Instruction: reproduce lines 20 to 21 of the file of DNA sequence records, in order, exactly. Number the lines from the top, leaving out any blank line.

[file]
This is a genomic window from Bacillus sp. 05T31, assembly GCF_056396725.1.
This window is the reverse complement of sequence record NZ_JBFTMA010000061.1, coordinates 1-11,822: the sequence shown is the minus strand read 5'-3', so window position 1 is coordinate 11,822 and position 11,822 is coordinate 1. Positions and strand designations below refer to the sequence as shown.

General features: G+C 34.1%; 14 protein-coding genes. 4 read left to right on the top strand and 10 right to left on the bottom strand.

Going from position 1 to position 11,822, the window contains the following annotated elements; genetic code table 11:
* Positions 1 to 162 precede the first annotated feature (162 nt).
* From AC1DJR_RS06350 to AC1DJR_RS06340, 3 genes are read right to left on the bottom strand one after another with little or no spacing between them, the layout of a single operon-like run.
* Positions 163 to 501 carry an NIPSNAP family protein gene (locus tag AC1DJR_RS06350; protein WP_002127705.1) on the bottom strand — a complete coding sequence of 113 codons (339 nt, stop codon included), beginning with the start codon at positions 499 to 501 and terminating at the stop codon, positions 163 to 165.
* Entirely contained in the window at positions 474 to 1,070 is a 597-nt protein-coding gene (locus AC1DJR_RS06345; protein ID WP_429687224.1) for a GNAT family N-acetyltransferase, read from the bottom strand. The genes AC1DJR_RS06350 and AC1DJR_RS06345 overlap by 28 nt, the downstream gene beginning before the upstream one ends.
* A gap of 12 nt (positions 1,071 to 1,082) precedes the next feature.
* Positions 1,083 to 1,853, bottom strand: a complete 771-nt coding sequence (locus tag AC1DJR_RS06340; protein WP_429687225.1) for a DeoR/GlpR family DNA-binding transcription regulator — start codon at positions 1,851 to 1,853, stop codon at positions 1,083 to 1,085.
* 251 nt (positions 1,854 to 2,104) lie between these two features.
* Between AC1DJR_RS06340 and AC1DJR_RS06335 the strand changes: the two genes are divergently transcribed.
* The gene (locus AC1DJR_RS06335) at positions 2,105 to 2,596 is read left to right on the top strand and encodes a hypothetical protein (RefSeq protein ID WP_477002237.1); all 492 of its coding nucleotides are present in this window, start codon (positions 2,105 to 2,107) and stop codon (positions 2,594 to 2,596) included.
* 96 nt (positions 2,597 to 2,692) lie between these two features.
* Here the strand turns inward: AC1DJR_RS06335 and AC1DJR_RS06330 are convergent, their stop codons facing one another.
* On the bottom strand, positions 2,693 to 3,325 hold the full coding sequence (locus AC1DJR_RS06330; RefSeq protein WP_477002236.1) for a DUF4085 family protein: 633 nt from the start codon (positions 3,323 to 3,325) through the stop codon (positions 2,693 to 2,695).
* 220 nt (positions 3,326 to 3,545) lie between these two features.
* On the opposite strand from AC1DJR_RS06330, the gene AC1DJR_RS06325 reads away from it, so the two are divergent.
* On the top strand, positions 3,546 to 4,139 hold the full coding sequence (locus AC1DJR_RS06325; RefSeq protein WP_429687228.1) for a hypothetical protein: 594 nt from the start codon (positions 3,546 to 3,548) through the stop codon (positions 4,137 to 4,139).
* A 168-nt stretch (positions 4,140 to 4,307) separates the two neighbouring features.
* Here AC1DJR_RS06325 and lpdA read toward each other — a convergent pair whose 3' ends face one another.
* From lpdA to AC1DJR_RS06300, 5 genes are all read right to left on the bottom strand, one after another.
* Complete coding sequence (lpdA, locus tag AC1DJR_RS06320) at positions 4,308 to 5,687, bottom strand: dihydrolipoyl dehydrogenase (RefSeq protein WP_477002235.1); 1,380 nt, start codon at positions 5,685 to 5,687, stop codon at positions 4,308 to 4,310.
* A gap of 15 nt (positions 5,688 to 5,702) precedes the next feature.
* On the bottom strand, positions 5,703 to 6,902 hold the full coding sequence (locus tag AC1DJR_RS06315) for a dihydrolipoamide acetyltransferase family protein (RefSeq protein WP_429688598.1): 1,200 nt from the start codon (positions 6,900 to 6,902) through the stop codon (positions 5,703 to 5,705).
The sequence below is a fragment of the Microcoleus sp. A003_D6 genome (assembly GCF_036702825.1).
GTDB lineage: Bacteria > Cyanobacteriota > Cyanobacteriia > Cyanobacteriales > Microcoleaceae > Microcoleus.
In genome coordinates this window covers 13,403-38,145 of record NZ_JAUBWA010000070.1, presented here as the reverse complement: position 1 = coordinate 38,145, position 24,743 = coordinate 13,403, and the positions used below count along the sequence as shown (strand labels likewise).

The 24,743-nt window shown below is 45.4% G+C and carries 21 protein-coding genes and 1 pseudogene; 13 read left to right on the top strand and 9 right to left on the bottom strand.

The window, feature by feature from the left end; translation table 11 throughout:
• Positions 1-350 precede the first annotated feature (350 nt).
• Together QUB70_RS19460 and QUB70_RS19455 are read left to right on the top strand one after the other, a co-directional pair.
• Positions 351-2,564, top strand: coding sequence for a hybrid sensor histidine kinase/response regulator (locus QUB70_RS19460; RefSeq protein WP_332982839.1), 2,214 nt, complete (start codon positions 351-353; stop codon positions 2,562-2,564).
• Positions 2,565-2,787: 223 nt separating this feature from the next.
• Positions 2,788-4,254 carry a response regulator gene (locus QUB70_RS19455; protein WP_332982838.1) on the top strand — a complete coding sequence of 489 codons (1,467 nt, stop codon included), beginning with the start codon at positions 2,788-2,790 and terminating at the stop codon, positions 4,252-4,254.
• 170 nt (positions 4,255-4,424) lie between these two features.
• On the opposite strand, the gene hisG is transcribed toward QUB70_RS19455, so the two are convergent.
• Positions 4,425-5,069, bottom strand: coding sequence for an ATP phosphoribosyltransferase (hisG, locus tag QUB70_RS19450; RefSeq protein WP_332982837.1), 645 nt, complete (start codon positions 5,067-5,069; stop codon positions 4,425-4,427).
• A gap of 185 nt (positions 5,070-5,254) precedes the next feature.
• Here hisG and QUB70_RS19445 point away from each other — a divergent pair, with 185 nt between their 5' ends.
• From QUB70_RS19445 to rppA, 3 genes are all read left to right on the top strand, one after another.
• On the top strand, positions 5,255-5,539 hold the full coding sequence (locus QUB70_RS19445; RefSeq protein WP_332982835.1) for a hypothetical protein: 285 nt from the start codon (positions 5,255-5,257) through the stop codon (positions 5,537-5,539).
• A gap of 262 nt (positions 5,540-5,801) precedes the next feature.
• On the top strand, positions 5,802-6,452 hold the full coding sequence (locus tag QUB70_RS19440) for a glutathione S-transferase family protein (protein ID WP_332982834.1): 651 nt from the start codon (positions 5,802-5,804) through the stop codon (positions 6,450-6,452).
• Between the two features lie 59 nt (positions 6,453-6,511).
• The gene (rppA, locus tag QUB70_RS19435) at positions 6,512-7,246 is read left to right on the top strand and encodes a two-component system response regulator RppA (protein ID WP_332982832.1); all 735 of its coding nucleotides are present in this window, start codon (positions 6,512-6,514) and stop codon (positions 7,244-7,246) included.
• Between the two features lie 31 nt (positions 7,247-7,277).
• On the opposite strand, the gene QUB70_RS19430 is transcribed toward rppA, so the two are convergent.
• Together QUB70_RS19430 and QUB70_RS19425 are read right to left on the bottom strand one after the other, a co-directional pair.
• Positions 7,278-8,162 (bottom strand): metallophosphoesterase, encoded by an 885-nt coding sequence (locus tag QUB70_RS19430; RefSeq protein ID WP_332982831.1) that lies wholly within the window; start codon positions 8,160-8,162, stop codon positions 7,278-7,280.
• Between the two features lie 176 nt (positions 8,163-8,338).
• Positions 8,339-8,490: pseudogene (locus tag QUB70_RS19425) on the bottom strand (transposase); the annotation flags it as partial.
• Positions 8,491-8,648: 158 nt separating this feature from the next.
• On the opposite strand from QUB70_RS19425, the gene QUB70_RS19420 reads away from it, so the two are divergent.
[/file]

* A 168-nt stretch (positions 4,140 to 4,307) separates the two neighbouring features.
* Here AC1DJR_RS06325 and lpdA read toward each other — a convergent pair whose 3' ends face one another.